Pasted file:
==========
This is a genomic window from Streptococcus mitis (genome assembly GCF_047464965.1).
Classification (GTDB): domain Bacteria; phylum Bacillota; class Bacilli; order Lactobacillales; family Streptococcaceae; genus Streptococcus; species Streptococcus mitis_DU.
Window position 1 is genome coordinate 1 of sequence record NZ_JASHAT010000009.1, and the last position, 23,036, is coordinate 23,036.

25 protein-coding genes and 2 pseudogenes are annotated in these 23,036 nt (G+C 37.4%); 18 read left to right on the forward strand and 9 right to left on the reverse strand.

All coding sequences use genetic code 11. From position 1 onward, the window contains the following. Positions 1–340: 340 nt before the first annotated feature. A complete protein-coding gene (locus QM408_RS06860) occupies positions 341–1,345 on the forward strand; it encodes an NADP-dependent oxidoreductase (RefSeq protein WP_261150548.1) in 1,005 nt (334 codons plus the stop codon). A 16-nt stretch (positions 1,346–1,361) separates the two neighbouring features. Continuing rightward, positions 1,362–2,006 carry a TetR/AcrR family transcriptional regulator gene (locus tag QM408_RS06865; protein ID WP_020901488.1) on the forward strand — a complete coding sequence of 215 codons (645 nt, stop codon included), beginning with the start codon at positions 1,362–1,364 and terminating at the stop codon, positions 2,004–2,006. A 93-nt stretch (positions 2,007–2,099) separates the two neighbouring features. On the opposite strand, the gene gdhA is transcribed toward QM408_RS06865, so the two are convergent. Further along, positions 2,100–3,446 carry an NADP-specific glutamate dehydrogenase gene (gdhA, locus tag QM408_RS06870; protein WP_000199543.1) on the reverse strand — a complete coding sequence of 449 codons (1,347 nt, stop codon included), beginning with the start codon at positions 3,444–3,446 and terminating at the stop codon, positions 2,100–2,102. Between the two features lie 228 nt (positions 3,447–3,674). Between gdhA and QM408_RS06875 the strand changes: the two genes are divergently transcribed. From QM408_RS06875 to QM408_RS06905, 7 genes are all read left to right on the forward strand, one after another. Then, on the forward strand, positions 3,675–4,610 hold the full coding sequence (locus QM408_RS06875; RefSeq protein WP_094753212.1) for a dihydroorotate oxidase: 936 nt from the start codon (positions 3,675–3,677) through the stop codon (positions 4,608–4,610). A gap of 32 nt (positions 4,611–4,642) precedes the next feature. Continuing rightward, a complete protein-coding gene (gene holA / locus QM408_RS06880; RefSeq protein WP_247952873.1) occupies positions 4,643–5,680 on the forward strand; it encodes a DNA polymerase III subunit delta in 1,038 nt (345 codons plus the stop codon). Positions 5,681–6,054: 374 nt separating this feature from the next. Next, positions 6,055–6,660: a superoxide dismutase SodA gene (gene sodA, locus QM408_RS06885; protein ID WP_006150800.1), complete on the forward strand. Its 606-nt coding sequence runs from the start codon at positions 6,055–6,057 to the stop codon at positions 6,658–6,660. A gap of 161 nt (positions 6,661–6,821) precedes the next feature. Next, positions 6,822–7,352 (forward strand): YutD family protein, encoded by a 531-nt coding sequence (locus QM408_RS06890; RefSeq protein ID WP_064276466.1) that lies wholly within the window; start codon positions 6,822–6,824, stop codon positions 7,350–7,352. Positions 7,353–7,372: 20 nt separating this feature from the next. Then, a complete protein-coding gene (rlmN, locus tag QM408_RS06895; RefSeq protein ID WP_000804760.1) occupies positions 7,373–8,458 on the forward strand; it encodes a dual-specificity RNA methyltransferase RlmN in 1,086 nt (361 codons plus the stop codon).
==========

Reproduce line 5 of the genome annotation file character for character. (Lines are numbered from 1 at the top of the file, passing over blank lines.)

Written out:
All coding sequences use genetic code 11. From position 1 onward, the window contains the following. Positions 1–340: 340 nt before the first annotated feature. A complete protein-coding gene (locus QM408_RS06860) occupies positions 341–1,345 on the forward strand; it encodes an NADP-dependent oxidoreductase (RefSeq protein WP_261150548.1) in 1,005 nt (334 codons plus the stop codon). A 16-nt stretch (positions 1,346–1,361) separates the two neighbouring features. Continuing rightward, positions 1,362–2,006 carry a TetR/AcrR family transcriptional regulator gene (locus tag QM408_RS06865; protein ID WP_020901488.1) on the forward strand — a complete coding sequence of 215 codons (645 nt, stop codon included), beginning with the start codon at positions 1,362–1,364 and terminating at the stop codon, positions 2,004–2,006. A 93-nt stretch (positions 2,007–2,099) separates the two neighbouring features. On the opposite strand, the gene gdhA is transcribed toward QM408_RS06865, so the two are convergent. Further along, positions 2,100–3,446 carry an NADP-specific glutamate dehydrogenase gene (gdhA, locus tag QM408_RS06870; protein WP_000199543.1) on the reverse strand — a complete coding sequence of 449 codons (1,347 nt, stop codon included), beginning with the start codon at positions 3,444–3,446 and terminating at the stop codon, positions 2,100–2,102. Between the two features lie 228 nt (positions 3,447–3,674). Between gdhA and QM408_RS06875 the strand changes: the two genes are divergently transcribed. From QM408_RS06875 to QM408_RS06905, 7 genes are all read left to right on the forward strand, one after another. Then, on the forward strand, positions 3,675–4,610 hold the full coding sequence (locus QM408_RS06875; RefSeq protein WP_094753212.1) for a dihydroorotate oxidase: 936 nt from the start codon (positions 3,675–3,677) through the stop codon (positions 4,608–4,610). A gap of 32 nt (positions 4,611–4,642) precedes the next feature. Continuing rightward, a complete protein-coding gene (gene holA / locus QM408_RS06880; RefSeq protein WP_247952873.1) occupies positions 4,643–5,680 on the forward strand; it encodes a DNA polymerase III subunit delta in 1,038 nt (345 codons plus the stop codon). Positions 5,681–6,054: 374 nt separating this feature from the next. Next, positions 6,055–6,660: a superoxide dismutase SodA gene (gene sodA, locus QM408_RS06885; protein ID WP_006150800.1), complete on the forward strand. Its 606-nt coding sequence runs from the start codon at positions 6,055–6,057 to the stop codon at positions 6,658–6,660. A gap of 161 nt (positions 6,661–6,821) precedes the next feature. Next, positions 6,822–7,352 (forward strand): YutD family protein, encoded by a 531-nt coding sequence (locus QM408_RS06890; RefSeq protein ID WP_064276466.1) that lies wholly within the window; start codon positions 6,822–6,824, stop codon positions 7,350–7,352. Positions 7,353–7,372: 20 nt separating this feature from the next. Then, a complete protein-coding gene (rlmN, locus tag QM408_RS06895; RefSeq protein ID WP_000804760.1) occupies positions 7,373–8,458 on the forward strand; it encodes a dual-specificity RNA methyltransferase RlmN in 1,086 nt (361 codons plus the stop codon).